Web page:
As we work with prototypes vehicles a question about sufficient level of safety arises as soon as they are going to hit public roads or go on a similar critical mission. In early phases of the development and in sample approach to delivery is difficult to expect all activities of the safety life cycle are already in place.
Common standards and norms either do not differentiate prototypes and series production, or just address the later.
What is still about safety for prototypes.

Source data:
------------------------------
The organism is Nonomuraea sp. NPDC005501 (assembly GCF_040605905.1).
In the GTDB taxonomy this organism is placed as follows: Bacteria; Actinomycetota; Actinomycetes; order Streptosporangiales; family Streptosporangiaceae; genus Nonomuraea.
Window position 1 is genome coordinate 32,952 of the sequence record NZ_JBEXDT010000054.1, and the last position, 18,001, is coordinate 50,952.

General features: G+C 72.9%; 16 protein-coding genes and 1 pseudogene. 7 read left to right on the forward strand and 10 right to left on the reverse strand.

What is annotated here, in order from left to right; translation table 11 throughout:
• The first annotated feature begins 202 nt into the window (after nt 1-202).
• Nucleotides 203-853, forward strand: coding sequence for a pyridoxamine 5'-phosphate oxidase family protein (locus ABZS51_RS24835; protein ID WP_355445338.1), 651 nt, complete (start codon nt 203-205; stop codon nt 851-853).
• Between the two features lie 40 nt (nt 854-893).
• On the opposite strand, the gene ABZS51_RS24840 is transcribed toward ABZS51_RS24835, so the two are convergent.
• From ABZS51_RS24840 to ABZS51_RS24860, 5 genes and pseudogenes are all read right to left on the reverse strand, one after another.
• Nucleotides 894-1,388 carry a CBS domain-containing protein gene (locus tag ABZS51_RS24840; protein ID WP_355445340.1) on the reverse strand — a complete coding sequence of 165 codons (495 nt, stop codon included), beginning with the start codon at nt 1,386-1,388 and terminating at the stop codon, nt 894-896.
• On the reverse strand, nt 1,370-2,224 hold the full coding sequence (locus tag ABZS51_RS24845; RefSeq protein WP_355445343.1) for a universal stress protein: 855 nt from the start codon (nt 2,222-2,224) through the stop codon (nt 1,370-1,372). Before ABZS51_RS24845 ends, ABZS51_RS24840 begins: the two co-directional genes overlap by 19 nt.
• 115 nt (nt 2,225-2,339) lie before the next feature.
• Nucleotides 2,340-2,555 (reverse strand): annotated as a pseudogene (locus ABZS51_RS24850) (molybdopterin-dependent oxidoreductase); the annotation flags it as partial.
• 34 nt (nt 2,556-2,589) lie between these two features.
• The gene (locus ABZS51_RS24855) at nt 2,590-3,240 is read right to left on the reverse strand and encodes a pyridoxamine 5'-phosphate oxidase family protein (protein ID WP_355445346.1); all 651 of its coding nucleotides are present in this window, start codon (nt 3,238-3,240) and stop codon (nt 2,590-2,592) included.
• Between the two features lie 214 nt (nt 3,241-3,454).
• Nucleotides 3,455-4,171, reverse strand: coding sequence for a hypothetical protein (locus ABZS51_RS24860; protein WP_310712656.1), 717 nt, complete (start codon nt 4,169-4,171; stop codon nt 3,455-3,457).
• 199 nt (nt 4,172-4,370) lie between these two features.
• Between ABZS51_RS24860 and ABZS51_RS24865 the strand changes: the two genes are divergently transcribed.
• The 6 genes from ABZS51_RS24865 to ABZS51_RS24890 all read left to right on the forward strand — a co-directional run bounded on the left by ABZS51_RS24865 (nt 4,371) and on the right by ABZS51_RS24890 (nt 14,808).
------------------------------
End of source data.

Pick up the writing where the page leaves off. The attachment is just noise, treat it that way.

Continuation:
First of all, these are some emergency mechanisms supporting safety goals such as emergency buttons (power-off) or limitations (e.g. power train, braking or steering torque requests). Saying this not all safety goals can be covered with emergency buttons and controlled by the driver/operator. Additionally, as soon as safety is allocated to availability (e.g. ABS while emergency braking or ESP in a sharp curve on a wet road) a simple power-off solution becomes ineffective.
Another approach used to increase prototypes safety is allocation of safety to driver instructions. For example, in addition to automatic test of charging cable disconnect before vehicle start use driver instruction to check it manually. Many driver instructions will imply extensive training with added cost and time.